Dike built by Albay townsfolk offers sharp contrast to gov’t infra projects
STO. DOMINGO, Albay—Felisa Barqui, 46, shed tears of joy shortly after Typhoon “Nona” (international name: Melor) struck Albay in mid-December.
The source of her happiness: There was hardly any flood in her community, which used to be inundated at the slightest rain.
Until then, Barqui had not seen the benefit of the flood control project that she and her neighbors had built.
The new flood control dikes, according to Barqui, were built through volunteerism. They saved hundreds of families living along river channels and shorelines in her village, San Vicente, and its adjoining villages, Padayan and San Raphael.
The dikes stopped water cascading from the slopes of Mayon Volcano from flooding communities in the coastal villages, like what happened when Typhoon “Reming” lashed Bicol in 2006.
“We now feel safe and we can now sleep soundly without fear that floodwaters would sweep our homes during heavy rains and typhoons,” she said.
Memories about Reming still drive Barqui to tears, as she recalled how 54 houses, including hers, were washed away when the rising sea and water cascading from Mayon Volcano merged and inundated entire villages.
It came as no surprise that Barqui became one of 40 residents in her village who volunteered to do work in building a flood control structure supervised by a Department of Social Welfare and Development (DSWD)-appointed engineer.
The dike was one of the projects in Sto. Domingo funded by a P25.9-million grant from DSWD’s community development program under the Kapitbisig Laban sa Kahirapan-Comprehensive and Integrated Delivery of Social Services (Kalahi-CIDSS).
Hundreds of villagers in the three coastal villages of San Vicente, Padayan and San Raphael helped carry out socialized projects that would improve their community and personal well-being, according to Jesseshan Marbella, the regional social marketing officer of DSWD’s Kalahi-CIDSS program for Bicol.
For the flood control project of San Vicente, she said the community received a P1.5-million grant from the program to build a 250-meter flood control structure along the San Vicente River. The construction, by the residents themselves, started in July and was completed just days before Nona struck on Dec. 14.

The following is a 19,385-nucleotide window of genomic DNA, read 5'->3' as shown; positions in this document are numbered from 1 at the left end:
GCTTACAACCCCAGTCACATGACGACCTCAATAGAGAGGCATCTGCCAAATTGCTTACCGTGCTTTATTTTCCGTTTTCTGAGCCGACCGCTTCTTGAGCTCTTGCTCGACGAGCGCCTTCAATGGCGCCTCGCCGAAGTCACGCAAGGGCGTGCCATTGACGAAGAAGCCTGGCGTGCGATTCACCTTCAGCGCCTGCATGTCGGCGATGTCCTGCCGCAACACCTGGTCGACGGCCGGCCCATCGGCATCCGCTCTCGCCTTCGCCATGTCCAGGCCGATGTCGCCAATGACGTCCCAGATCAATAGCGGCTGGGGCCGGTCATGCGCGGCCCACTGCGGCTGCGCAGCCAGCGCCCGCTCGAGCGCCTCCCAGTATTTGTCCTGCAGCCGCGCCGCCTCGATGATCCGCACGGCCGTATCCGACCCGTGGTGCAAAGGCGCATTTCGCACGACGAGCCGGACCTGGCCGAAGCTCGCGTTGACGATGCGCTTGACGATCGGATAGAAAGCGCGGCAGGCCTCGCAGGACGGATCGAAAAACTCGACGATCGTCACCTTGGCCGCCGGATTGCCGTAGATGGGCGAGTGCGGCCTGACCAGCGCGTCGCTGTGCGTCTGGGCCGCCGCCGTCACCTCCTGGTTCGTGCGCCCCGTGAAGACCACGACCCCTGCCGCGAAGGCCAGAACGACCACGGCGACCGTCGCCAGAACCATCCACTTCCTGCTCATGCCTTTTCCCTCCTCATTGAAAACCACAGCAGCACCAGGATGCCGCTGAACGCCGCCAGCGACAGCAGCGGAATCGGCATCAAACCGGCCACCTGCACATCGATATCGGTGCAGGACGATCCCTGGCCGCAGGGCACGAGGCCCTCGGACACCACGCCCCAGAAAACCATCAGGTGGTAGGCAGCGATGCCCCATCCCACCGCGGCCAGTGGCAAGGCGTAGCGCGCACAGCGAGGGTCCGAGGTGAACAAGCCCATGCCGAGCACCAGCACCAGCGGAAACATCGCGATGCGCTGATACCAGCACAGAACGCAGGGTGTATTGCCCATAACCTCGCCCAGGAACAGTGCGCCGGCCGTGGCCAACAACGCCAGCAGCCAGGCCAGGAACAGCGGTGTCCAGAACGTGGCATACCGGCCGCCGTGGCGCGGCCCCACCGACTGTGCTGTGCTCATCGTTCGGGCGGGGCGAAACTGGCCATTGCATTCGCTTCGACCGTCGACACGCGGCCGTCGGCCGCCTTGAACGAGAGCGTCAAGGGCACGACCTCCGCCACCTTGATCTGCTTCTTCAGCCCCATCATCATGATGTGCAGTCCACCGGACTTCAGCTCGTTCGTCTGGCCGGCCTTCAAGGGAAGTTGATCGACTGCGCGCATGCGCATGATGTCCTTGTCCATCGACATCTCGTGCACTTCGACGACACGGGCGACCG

Bernard de los Santos, who chairs San Vicente’s Barangay Project Management Council (BPMC), said the dike protects 50 households in the village, half of which are beneficiaries of the Pantawid Pamilyang Pilipino Program, a cash assistance program to the country’s poor families.
De los Santos said the 40 who build the dike, 19 of whom were women, were not only paid wages but were also taught how to manage funds downloaded by DSWD directly to the BPMC.
De los Santos said when they started, “it was a bloody process” since they knew nothing about building a dike and many residents were at first apathetic to the bayanihan concept. In the end, however, perseverance paid off, he said.
In Barangay San Raphael, another 200-meter flood control project, built for P1.2 million, was implemented by 40 volunteers from the BPMC, chaired by Leorando Lolamres, 56.
Until then, Lolamres said, flooding was a way of life for residents in his village every time there was a heavy downpour.
San Raphael village chief Jose Maristela said they were not only confronted with rampaging floodwater during stormy weather but also had to contend with boulders that rolled down the slopes of Mayon.
Barangay Padayan, meanwhile, received P458,172 for the repair of a multipurpose center designed for training, conferences and as an exhibit area for livelihood products.
Sto. Domingo Mayor Herbie Aguas said the communities’ attitude was the key to the success in implementing the Kalahi-CIDSS projects.
Sto. Domingo, a picturesque town nestled at the foot of Mayon, overlooks the crystal blue waters of Albay Gulf.
It is tucked between two commercial centers—Legazpi City, 12 kilometers to the south, and Tabaco City, about 14 km to the north.
According to Aguas, the P25.9-million Kalahi grant paid for 26 community projects in the town’s 22 villages. The town would receive P12.9 million more next year and another P12.9 million by 2017, said Marbella.
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